Make:’s former Art Director, Jason Babler, forwarded this post to me from Camkierhi Creations on Facebook: “Been asked about these. They are a cheap camera grippy tripod thing and I have inserted a crocodile clip in the end of each foot and fixed the head of the tripod on a board. One of these has 2 tripods stuck on one board and gives me plenty of grip for parts. Not mega strong, but plenty for our purposes. If the part is really small, I glue it to sprue and grip the sprue. After I’ve painted the part, just cut the sprue away.”

Sinking Screws with a Nail Gun?

What the heck is a scrail?

What the heck is a scrail?

I never knew this was a thing until seeing this Izzy Swan video. You can get clips of screws that slot into a framing nailer that allow you to sink screws just as you would nails. The screws are pitched a little differently than normal screws and are a little narrower. Once sunk, they can be unscrewed/re-screwed just like normal. As Izzy points out, these “scrails” work best on soft woods, like pine and cedar, and are good for applications like fencing, cheap furniture-making, and decking. In the video, Izzy even experiments with driving them into hardwoods (and even aluminum!) and discovers that they can handle these, too – to a degree.

3D Printed Mirror for Showing Print Documents on a Laptop

"Down periscope."

“Down periscope.”

Just in time for remote back-to-school comes this simple 3D printed mirror adapter that clips onto your laptop and feeds the image of a document placed beneath it into your camera. The Thingiverse file can be found here.

Life Hack: Celebrating the Living
I had a friend pass away a week ago. As he was transitioning, his friends did a very wonderful thing. They created a private Facebook group where friends and family could share stories and pictures. These were read to him at his hospice bedside. An internet-connected picture frame was also set up by his bed so that folks could send images to him. What a lovely way for family and friends to celebrate someone while they’re alive and to share that celebration directly with them. This seems especially perfect during this pandemic period when many wakes and funerals are being held online. This is also a good reminder to us all to tell those we love and care about what we think about them NOW. Never forget to celebrate the living!

Shop Talk
Our resident locksmith reader, David Leeds, shared this in response to our combo lock discussion: “Regarding combination locks. I would recommend to customers that they buy locks that have rolling number wheels that can be reset to any four numbers they wish. Easier to remember, quicker to open.”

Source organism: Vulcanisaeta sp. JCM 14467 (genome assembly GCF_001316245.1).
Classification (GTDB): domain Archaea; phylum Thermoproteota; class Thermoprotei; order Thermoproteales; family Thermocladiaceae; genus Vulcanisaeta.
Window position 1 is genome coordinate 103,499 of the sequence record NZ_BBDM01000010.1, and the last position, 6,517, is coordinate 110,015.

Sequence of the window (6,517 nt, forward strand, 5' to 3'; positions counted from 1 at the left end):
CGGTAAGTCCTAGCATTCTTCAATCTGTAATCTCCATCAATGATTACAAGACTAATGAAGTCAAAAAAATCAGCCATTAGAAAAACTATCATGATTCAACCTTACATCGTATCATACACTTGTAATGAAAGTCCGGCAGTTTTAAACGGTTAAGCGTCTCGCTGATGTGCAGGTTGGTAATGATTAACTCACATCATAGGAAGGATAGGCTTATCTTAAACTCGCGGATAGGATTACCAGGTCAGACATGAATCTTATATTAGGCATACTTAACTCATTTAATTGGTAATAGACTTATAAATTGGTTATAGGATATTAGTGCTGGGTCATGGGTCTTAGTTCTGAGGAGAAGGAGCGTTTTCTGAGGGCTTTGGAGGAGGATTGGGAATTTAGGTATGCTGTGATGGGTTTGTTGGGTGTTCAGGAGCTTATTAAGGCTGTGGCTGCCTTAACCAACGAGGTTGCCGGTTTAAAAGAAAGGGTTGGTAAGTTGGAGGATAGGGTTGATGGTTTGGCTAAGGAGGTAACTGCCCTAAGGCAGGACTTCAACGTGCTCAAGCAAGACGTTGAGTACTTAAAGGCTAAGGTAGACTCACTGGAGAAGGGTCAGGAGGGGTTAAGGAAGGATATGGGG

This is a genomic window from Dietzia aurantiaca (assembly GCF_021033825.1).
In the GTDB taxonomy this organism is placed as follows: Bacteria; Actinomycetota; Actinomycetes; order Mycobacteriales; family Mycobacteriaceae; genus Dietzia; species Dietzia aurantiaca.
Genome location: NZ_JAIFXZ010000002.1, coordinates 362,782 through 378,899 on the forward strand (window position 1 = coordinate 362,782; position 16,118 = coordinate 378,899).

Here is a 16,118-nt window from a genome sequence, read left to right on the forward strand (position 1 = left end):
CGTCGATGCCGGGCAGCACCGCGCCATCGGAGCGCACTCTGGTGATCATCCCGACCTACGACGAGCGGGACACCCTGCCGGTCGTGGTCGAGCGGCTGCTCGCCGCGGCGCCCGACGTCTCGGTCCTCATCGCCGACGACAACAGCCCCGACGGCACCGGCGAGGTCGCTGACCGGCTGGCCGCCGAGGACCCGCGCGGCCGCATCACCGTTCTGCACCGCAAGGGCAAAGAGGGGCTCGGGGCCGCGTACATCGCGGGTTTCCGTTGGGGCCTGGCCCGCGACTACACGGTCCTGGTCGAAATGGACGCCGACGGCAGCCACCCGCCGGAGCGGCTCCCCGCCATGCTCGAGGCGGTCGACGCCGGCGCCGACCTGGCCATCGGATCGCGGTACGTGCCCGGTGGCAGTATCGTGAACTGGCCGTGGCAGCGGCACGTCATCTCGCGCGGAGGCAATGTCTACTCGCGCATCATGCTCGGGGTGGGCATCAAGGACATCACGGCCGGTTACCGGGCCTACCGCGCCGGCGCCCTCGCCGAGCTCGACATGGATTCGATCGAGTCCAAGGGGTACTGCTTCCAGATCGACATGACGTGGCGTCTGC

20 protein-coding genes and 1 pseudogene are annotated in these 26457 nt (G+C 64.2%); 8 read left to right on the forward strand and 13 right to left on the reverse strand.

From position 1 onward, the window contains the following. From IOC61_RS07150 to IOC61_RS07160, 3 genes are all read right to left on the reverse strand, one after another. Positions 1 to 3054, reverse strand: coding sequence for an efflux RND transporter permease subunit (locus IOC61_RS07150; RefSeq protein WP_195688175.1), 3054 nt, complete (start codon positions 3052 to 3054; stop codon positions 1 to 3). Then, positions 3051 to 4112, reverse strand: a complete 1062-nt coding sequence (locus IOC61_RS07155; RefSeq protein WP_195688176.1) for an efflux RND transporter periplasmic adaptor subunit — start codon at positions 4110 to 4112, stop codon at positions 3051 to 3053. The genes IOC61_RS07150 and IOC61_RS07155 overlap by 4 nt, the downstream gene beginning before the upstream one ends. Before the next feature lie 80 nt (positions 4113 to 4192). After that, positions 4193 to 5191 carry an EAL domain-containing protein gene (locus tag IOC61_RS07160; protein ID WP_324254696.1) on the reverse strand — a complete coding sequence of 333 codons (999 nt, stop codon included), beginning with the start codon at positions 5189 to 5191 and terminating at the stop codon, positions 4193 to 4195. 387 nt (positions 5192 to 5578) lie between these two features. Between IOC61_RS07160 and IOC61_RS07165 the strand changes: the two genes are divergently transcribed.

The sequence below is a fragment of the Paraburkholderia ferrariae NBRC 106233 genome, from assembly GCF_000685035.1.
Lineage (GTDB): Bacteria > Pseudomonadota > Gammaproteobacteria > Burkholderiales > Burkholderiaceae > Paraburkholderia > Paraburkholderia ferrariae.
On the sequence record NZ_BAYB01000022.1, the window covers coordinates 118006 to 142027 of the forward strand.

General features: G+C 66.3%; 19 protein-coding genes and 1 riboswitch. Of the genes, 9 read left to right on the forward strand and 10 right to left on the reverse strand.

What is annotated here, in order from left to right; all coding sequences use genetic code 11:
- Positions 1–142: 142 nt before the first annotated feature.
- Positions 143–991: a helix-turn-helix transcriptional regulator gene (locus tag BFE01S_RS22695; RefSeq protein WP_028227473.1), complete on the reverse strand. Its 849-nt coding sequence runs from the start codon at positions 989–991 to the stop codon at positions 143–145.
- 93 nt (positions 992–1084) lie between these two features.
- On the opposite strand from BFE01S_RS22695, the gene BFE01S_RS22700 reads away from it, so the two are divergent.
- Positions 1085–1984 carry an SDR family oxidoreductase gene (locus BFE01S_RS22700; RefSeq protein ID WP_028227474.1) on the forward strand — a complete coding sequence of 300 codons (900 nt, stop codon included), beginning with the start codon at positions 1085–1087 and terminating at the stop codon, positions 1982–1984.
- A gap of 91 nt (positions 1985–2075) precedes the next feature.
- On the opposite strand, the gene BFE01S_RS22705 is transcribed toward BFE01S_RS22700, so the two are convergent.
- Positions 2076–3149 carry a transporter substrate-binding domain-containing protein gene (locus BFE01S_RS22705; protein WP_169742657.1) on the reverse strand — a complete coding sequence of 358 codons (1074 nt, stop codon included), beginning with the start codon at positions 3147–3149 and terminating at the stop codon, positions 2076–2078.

09/17/20

(Gareth’s Tips, Tools, and Shop Tales is published by Cool Tools Lab. To receive the newsletter a week early, sign up here. — editors)

17 September 2020

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OXO Good Grips Smooth Edge Can Opener

Cuts lids from the side, not the top, eliminating jagged edges

Our family has been looking for a decent can opener for years. Typical top opening can openers generally are made poorly and they all work the same regardless of price. Invariably a new opener would stop working well after a few weeks of use (if it worked well at all) and we would have to get a new one.

My wife decided to buy me a can opener for Christmas. Cruising through the local grocery store before Christmas she spotted the OXO Good Grips Smooth Edge Can Opener and she snapped it up.

I am so happy that she did! I’ve been using it almost daily since Christmas with no problems. The beauty of this type of opener is that it doesn’t cut the top of the can open, instead it does something much cooler. OXO’s description on their site says that the opener cuts on the side of the can, right below the top, but that’s not actually true. What it really does is “de-seam” the can, separating the top from the rest of the can. There is no jagged opening that one could cut themselves on, the opening is smooth with no sharp edges, making it kid and pet safe (ever had a toddler or a pet get into the recycle bin?).

Operationally it works similarly to a regular can opener. You clamp it to the top of the can by squeezing the handles together with one hand and turning a knob with the other to open the can. Unlike regular openers, there is one more step – removing the lid once you’ve cut around it. The OXO can opener has a small set of grips, looking much like a very tiny parrot’s beak You use that tiny beak to grip the edge of the can’s lid and pull with, separating the top from the rest of the can. The first time it was a little strange, but now it’s second nature. The strength required to work the knob is also much less than the “old” style requires. It turns smoothly and doesn’t “pop” off the can (another failing of other openers).

I think it is an exceptional cool tool. It’s reasonably priced, works better than the alternatives, and is safer to boot (no jagged can edges)!

-- Michael Walters 09/17/20

(This is a Cool Tools Favorite from 2015 — editors)

16 September 2020

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What’s in my bag? — Jayme Boucher

What's in my bag? issue #67

Sign up here to get What’s in my bag? a week early in your inbox.

Jayme Boucher is the Director of Games at Mondo, an expanding enterprise with a passionate love of film, art, music and pop culture. Her small but mighty team of play enthusiasts has launched a robust line of tabletop games and art-forward jigsaw puzzles that can be found here. When not working, Jayme enjoys birdwatching from her porch, reading, and teaching herself to cook. She can be found on LinkedIn.

About the bag

People love to poke fun at me for prioritizing function over fashion, but in rare cases (cough cough: Crocs) something I swear by becomes popular, giving me a wicked sense of personal triumph over naysayers. Enter: the Fanny Pack — a staple of my wardrobe that is finally considered cool.